Living in an age when months, even years can pass between an album’s CD release and its appearance on vinyl adds an extra layer of confusion for the record snobs among Nicolai’s fan base. Anyway, Bubblegum Cage III can state, without fear of contradiction, that the second volume of Alva Noto’s Xerrox series has been issued on vinyl, at some point between the album’s 2009 CD release and now.

The Xerrox project seems like Nicolai’s reaction to William Basinski’s Disintegration Loops series, where mildewed tape loops were digitally archived and – in the process – destroyed. But whereas Basinski simply allowed his loops to auto-destruct, Nicolai works exclusively in the digital realm, contriving ways to distress and disgrace a selection of pristine musical samples.

And what samples! It says something of Nicolai’s status in the art and music worlds that he is able to openly thank Michael Nyman, Ryuichi Sakamoto (a regular Alva Noto collaborator) and SunnO)))’s Stephen O’Malley for providing some of the sampled  source material on this album.

As with Vol. 1, the sounds used on here are considerably lusher and more immersive than one would expect, based on the arid, pointillistic sound of classic Alva Noto albums such as Prototypes. Tracks like “Xerrox Monophaser Two” wantonly spray gorgeous orchestral chords with a scurf of digital distortion. This is an ingeniously simple formula and one that produces an album of truly poignant beauty.

And – as previously stated – it’s an album that is available on vinyl, though goodness knows how long it’ll actually stay in print. Buy it at Forced Exposure, while you can.

July 6, 2010 at 9:00 am Leave a comment

Sylvain Chauveau – Singular Forms [Sometimes Repeated] (Type) 12″/LP

Sylvain Chauveau - Singular Forms

Sylvain Chauveau - Singular Forms

Sylvain Chauveau certainly is an eclectic fellow. Maybe this kind of thing is perfectly normal in France but – in the mind of an anglophone – a career spanning orchestral minimalism, austere digital electronica and Depeche Mode covers seems impressively diverse.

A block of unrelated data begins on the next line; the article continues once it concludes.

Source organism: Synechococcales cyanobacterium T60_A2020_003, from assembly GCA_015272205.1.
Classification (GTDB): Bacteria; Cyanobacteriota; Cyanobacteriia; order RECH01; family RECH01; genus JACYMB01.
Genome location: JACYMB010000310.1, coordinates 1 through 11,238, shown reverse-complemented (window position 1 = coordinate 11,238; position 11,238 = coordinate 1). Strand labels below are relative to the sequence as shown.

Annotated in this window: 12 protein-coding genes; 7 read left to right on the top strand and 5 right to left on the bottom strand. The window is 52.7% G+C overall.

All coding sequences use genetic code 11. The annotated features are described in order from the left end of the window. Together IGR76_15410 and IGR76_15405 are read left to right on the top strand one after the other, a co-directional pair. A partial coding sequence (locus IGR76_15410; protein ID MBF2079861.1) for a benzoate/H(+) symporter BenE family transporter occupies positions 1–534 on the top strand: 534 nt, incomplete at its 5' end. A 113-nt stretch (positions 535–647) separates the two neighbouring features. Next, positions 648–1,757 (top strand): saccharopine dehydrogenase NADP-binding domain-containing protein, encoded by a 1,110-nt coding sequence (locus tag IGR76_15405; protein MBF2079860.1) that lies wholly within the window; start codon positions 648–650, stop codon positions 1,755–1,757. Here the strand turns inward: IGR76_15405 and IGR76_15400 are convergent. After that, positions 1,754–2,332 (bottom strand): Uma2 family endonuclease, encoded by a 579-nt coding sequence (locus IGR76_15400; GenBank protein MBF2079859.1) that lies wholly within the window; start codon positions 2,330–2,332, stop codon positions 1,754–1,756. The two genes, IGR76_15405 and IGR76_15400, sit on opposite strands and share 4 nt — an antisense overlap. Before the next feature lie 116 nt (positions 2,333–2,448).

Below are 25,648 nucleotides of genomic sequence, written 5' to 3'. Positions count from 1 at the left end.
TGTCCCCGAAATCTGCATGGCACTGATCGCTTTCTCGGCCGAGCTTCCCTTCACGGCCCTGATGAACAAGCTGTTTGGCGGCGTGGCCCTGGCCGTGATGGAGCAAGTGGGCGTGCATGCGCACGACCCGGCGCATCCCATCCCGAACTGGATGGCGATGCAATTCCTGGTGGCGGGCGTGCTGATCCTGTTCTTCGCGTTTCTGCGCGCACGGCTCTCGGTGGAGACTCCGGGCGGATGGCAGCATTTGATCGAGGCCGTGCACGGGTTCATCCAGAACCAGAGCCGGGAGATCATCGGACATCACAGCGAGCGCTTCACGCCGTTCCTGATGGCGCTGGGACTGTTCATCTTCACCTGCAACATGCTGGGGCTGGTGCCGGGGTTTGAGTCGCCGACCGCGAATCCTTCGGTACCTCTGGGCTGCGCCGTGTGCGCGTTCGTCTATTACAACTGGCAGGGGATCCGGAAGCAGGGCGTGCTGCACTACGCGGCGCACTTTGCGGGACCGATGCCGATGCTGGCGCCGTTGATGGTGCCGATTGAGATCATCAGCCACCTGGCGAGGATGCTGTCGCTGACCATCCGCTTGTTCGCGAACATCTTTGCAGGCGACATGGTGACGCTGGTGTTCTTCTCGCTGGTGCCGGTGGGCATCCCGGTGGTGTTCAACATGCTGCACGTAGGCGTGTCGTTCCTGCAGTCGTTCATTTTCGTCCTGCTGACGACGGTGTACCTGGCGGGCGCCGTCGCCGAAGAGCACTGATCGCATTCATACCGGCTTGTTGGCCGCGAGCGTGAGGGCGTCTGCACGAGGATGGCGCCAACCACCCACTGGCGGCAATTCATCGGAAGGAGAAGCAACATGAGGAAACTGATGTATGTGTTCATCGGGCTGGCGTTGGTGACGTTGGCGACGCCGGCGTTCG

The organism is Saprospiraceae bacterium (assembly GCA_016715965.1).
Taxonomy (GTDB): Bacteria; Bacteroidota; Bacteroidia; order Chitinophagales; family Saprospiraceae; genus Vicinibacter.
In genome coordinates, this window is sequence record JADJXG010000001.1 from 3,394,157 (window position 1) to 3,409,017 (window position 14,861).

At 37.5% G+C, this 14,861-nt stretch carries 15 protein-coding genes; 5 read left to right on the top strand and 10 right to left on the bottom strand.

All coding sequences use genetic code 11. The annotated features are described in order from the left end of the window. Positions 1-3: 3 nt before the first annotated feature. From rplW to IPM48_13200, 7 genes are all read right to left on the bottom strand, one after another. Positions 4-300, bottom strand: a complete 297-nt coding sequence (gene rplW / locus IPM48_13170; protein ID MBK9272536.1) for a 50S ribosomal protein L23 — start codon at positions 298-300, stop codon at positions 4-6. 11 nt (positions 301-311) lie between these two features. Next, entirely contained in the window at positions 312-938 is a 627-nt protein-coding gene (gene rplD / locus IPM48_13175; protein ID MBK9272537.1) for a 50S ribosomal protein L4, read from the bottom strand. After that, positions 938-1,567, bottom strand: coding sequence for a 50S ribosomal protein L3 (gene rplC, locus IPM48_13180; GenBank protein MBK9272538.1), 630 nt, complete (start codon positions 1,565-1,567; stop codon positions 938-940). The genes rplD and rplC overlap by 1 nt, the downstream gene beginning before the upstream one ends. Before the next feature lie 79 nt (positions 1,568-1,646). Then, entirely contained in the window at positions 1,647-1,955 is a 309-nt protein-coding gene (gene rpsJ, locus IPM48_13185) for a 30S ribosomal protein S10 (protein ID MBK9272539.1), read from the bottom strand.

This blue-vinyl LP (well, it plays at 45RPM and lasts about 30 minutes but Type is marketing it as a full-length album) encompasses a number of Chauveau’s musical interests. It’s a collection of art song, set to stark, piano-led arrangements and disrupted by a storm-front of computerized chaos.

On dropping the needle, the comparison that immediately springs to mind is David Sylvian’s recent work. Actually, the similarity is a little too close for comfort. You half expect to glance back at the cover and realise that the artist’s name is, in fact, David Sylvian Chauveau. Ahem.

The EP has other faults. The pared-back arrangements occasionally leave Chauveau’s ever-so-slightly ESL lyrics a little exposed. Also, it could be argued that coloured vinyl wasn’t the wisest choice – quality-wise – for a record that relies so heavily on clear, ringing sounds and passages of near silence.

None of this seems to matter, though, when Singular Forms really starts to hit home. The songs are absolutely beautiful, the arrangements subtly dissonant and the electronics absolutely glitch-perfect. The overall effect is vividly dreamlike – an effect perfectly captured by the startling video  for “The Unbroken Line”.

So, in spite of its faults, this is a more-than worthwhile release. It’s one of the bravest and most brilliant records of the year so far. You can listen to the whole thing at Soundcloud then buy it at Forced Exposure.

July 2, 2010 at 9:00 am Leave a comment